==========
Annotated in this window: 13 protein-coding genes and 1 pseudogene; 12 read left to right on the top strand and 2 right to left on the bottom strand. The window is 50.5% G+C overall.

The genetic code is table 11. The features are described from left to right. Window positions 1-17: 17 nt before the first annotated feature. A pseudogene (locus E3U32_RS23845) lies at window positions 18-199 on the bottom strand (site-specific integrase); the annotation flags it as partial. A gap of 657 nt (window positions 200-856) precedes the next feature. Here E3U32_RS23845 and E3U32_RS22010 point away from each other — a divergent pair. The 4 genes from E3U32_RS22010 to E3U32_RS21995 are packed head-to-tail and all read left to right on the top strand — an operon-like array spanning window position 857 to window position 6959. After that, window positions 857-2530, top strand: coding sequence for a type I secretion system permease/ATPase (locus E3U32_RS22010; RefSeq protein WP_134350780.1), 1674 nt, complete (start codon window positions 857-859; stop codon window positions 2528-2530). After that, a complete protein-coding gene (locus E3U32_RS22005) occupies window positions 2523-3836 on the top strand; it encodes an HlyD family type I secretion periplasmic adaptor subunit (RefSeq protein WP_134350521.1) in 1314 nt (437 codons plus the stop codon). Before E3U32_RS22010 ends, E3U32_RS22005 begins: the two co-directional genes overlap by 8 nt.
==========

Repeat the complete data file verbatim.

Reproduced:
Annotated in this window: 13 protein-coding genes and 1 pseudogene; 12 read left to right on the top strand and 2 right to left on the bottom strand. The window is 50.5% G+C overall.

The genetic code is table 11. The features are described from left to right. Window positions 1-17: 17 nt before the first annotated feature. A pseudogene (locus E3U32_RS23845) lies at window positions 18-199 on the bottom strand (site-specific integrase); the annotation flags it as partial. A gap of 657 nt (window positions 200-856) precedes the next feature. Here E3U32_RS23845 and E3U32_RS22010 point away from each other — a divergent pair. The 4 genes from E3U32_RS22010 to E3U32_RS21995 are packed head-to-tail and all read left to right on the top strand — an operon-like array spanning window position 857 to window position 6959. After that, window positions 857-2530, top strand: coding sequence for a type I secretion system permease/ATPase (locus E3U32_RS22010; RefSeq protein WP_134350780.1), 1674 nt, complete (start codon window positions 857-859; stop codon window positions 2528-2530). After that, a complete protein-coding gene (locus E3U32_RS22005) occupies window positions 2523-3836 on the top strand; it encodes an HlyD family type I secretion periplasmic adaptor subunit (RefSeq protein WP_134350521.1) in 1314 nt (437 codons plus the stop codon). Before E3U32_RS22010 ends, E3U32_RS22005 begins: the two co-directional genes overlap by 8 nt.